An evacuation plan is simply knowing how to get out of your home in the event of an emergency. It is a smart and practical exercise for any family or individual regardless of age, but it does provide some added planning as we age.
That planning usually involves our reduction in speed and mobility as we age and plans that included climbing out emergency ladders or out of windows are not necessarily first order business.
Think of the three pillars of emergency egress, now known as egressibility, those of notification, wayfinding and egress.
Notification is essentially your alarm systems, be them built into the home (as mandated by law), your home technology/monitoring systems, your smart phone or other support mechanisms like neighbours and family. If you live in a communal setting, it is imperative that you know and understand how you will be notified in the event of an evacuation order. If you need extra support, please discuss your own PEEP (Personal Emergency Evacuation Plan) with your building’s management. You and others should be included in any planning through management and local first responders.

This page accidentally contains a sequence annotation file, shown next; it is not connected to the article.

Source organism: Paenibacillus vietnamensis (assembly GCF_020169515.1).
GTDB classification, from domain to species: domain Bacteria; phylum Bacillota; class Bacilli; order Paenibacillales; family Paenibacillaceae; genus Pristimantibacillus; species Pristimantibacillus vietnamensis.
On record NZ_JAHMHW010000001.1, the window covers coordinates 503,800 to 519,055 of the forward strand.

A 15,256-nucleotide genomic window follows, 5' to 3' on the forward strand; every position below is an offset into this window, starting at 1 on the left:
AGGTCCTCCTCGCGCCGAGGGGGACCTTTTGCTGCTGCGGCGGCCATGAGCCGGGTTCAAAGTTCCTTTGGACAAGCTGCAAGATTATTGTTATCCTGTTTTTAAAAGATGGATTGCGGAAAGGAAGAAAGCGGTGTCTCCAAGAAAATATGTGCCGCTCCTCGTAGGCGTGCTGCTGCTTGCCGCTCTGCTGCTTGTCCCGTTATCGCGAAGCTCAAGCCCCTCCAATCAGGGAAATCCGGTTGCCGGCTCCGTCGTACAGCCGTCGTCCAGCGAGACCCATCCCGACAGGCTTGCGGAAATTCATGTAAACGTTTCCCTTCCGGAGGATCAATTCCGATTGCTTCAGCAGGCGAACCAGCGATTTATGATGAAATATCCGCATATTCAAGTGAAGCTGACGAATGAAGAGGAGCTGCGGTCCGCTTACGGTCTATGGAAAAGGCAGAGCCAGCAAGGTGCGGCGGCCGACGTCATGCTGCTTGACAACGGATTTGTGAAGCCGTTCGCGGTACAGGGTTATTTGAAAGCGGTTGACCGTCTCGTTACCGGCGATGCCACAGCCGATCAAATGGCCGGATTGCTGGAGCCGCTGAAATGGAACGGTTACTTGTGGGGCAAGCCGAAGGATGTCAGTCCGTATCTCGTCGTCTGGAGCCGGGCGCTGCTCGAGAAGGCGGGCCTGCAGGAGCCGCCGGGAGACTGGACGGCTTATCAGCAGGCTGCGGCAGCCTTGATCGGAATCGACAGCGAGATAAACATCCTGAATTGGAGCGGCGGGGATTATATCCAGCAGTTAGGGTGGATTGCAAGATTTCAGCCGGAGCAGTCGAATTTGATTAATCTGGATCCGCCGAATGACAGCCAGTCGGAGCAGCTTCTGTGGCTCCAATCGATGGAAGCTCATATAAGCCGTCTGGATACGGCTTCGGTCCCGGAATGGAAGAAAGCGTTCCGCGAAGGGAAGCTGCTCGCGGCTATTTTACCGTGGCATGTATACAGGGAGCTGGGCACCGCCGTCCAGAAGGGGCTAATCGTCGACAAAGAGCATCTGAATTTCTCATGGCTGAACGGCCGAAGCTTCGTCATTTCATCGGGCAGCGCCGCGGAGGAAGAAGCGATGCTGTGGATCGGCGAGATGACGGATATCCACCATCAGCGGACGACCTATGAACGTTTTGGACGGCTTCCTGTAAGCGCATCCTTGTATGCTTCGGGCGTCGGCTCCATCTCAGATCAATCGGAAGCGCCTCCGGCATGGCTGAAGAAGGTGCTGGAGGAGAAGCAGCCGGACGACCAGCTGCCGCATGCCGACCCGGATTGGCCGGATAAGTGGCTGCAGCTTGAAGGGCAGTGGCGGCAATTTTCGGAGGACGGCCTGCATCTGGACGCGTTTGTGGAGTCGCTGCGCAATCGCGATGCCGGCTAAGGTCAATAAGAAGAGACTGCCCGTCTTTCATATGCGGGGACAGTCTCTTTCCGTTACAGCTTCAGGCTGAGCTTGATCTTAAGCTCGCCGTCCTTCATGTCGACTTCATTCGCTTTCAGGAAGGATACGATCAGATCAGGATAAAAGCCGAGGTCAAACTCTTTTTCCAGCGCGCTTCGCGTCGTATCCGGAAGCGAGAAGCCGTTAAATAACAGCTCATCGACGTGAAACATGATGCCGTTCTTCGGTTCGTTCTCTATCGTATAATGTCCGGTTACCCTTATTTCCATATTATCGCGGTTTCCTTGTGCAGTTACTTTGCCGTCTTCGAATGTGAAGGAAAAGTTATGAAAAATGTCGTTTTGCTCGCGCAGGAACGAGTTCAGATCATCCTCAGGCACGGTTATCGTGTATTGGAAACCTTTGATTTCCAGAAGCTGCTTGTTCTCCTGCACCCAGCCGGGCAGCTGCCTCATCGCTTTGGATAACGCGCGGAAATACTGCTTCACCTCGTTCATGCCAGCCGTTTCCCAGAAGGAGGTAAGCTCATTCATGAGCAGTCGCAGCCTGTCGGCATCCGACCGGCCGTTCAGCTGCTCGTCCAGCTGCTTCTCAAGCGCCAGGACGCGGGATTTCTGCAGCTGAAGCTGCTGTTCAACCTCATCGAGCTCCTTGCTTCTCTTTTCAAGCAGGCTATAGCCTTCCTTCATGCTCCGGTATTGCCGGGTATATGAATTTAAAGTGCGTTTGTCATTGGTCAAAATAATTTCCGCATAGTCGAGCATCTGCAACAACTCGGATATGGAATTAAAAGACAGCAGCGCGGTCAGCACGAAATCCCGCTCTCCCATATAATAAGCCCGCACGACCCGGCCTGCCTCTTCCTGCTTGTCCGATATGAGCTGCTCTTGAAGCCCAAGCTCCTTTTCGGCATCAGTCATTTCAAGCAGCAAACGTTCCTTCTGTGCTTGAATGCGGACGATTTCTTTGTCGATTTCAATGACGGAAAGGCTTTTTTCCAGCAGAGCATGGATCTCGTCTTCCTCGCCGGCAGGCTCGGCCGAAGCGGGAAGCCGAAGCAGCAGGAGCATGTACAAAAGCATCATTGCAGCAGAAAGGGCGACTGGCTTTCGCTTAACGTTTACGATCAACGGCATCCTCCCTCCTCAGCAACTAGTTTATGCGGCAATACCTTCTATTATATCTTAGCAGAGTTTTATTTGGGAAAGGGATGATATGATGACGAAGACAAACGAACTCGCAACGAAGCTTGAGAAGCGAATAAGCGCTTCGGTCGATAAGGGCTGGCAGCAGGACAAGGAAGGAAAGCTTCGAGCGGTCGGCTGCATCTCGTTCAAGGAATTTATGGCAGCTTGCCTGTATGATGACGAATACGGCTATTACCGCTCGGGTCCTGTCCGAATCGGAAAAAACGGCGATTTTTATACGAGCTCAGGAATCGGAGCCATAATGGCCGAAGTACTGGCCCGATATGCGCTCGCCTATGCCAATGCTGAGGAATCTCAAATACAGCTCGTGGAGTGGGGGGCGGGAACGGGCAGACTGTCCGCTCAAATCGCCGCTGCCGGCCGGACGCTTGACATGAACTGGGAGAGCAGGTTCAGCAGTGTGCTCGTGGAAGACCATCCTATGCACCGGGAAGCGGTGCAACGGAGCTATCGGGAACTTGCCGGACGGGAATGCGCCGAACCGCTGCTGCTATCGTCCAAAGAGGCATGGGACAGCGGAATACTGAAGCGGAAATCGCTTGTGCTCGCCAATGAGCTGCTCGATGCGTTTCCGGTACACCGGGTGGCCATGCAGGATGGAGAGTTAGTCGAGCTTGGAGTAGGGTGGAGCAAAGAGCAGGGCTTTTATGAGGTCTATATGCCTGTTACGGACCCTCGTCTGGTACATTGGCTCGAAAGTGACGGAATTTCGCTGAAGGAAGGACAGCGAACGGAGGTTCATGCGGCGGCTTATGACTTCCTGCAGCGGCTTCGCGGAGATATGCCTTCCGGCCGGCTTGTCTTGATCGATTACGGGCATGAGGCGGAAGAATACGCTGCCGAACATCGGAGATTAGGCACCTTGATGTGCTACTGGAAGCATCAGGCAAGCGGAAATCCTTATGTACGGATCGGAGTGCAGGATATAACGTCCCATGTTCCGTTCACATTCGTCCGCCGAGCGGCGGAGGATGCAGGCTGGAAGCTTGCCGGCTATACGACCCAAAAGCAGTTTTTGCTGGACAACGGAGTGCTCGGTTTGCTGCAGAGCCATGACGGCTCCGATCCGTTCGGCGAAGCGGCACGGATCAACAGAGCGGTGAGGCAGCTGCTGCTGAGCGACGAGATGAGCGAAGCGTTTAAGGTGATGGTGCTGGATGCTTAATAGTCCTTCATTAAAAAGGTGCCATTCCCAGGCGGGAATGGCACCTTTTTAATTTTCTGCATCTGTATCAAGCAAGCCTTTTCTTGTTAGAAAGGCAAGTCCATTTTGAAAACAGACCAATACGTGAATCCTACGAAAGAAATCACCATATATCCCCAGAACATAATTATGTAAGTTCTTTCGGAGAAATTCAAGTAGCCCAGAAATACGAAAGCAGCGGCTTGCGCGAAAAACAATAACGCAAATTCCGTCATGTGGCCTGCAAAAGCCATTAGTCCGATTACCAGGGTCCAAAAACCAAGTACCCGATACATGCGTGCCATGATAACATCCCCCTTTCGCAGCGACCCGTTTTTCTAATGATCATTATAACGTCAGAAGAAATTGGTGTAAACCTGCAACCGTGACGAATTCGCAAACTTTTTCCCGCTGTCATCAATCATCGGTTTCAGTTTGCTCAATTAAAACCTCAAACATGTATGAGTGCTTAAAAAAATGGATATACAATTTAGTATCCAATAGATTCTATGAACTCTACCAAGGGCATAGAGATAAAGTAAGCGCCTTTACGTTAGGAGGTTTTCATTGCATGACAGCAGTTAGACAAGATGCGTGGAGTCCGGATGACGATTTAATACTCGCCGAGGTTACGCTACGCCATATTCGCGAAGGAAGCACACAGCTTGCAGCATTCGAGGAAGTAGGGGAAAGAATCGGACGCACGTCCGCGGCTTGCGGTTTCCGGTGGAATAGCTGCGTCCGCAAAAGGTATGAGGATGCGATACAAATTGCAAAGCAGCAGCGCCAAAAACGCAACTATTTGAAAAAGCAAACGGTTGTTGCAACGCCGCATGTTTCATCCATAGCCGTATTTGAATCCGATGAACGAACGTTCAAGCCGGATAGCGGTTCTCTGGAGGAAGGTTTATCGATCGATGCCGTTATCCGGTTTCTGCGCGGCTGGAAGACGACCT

Wayfinding is your way of being able to quickly identify and move to safe areas and out of your home. These need to be planned and practiced in a single-family dwelling and again become more important when you live in a multi-occupant/multi-floor dwelling. Ensure that there is emergency lighting and that pathways are clear of any major obstacles. Ensure that exits are not blocked and can be easily utilized for escape.
If you live in a single-family dwelling, the planning is up to you and your household members. This means that understanding where all safety equipment is kept including fire extinguishers, flashlights, and escape tools. It means discussing or understanding your escape routes, practicing your plan and making sure you have alternatives to that plan should an escape route be blocked.
If you need extra assistance by means of evacuation device such as Safety-Chairs, (www.everyoneout.ca) then these should be in place and practiced. The need to negotiate stairs in a multi-floor dwelling is more crucial and again your PEEP needs to be addressed by those who will be assisting you in your egress.
Everyone Out! and egressibility is not a new concept, those living with limited mobility have often worried about how their own safety would be addressed in many circumstances or locations. The concept is now getting more notoriety and awareness and is just now putting those concepts into reality.